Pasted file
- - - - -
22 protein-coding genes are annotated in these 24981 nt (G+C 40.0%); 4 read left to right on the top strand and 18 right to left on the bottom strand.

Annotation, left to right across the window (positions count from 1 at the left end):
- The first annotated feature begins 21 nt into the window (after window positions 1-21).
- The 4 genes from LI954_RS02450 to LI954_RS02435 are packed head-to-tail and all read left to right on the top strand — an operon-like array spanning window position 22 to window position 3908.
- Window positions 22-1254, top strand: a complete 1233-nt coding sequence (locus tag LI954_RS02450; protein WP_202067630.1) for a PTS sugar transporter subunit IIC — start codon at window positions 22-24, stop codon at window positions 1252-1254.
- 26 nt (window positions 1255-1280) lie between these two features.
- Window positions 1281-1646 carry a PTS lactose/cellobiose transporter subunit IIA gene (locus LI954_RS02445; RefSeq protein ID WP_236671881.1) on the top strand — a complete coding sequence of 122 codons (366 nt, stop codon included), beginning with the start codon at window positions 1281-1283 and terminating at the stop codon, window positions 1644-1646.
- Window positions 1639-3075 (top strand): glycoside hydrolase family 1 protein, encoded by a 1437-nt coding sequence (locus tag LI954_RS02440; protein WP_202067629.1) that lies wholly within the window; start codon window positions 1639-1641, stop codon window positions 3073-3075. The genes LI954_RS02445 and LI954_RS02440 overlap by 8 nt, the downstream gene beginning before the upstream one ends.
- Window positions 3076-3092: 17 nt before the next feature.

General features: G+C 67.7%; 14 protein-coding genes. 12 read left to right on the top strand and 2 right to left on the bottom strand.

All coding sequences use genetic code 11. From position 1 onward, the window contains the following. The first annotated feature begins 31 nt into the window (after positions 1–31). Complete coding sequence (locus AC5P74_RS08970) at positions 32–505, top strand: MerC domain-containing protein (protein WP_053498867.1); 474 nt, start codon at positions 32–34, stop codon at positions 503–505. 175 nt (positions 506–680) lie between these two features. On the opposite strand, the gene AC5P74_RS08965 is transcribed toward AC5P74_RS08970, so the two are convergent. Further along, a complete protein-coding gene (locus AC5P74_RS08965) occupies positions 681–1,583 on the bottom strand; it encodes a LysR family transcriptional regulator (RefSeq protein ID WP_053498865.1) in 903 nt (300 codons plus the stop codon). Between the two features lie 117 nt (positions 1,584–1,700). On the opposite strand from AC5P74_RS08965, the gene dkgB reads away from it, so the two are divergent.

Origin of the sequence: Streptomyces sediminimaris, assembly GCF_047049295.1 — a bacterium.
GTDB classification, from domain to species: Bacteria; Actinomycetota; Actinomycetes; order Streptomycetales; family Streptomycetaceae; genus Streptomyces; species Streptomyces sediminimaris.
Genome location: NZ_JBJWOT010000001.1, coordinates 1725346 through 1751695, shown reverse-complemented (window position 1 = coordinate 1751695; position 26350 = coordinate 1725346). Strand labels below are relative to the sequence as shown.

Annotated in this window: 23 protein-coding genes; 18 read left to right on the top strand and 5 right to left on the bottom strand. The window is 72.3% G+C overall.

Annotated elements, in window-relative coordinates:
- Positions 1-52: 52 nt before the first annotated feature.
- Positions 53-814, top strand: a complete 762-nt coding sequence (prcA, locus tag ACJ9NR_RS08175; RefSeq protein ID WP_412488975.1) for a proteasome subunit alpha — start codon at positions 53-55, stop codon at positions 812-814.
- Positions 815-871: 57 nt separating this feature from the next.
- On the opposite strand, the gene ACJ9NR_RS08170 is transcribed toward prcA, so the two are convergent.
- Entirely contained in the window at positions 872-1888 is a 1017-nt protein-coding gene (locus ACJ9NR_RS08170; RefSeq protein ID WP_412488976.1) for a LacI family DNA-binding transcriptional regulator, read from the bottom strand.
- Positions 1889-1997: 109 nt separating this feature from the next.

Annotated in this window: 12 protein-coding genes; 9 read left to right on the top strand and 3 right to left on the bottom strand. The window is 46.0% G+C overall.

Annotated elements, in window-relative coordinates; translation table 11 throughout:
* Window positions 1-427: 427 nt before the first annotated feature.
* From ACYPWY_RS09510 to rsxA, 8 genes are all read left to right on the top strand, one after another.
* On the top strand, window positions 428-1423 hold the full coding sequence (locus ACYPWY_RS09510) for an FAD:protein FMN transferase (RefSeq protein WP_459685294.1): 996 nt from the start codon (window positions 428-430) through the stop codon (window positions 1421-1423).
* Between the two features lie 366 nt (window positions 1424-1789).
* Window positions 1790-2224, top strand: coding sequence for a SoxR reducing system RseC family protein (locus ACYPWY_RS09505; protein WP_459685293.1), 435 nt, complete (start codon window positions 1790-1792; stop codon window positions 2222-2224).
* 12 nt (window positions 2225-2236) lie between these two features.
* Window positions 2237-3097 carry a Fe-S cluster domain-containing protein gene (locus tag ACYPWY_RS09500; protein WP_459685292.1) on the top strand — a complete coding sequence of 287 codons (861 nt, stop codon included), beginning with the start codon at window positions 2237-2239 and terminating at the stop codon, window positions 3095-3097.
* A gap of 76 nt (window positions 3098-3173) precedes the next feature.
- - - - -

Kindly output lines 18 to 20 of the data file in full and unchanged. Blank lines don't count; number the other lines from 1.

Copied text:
- Positions 53-814, top strand: a complete 762-nt coding sequence (prcA, locus tag ACJ9NR_RS08175; RefSeq protein ID WP_412488975.1) for a proteasome subunit alpha — start codon at positions 53-55, stop codon at positions 812-814.
- Positions 815-871: 57 nt separating this feature from the next.
- On the opposite strand, the gene ACJ9NR_RS08170 is transcribed toward prcA, so the two are convergent.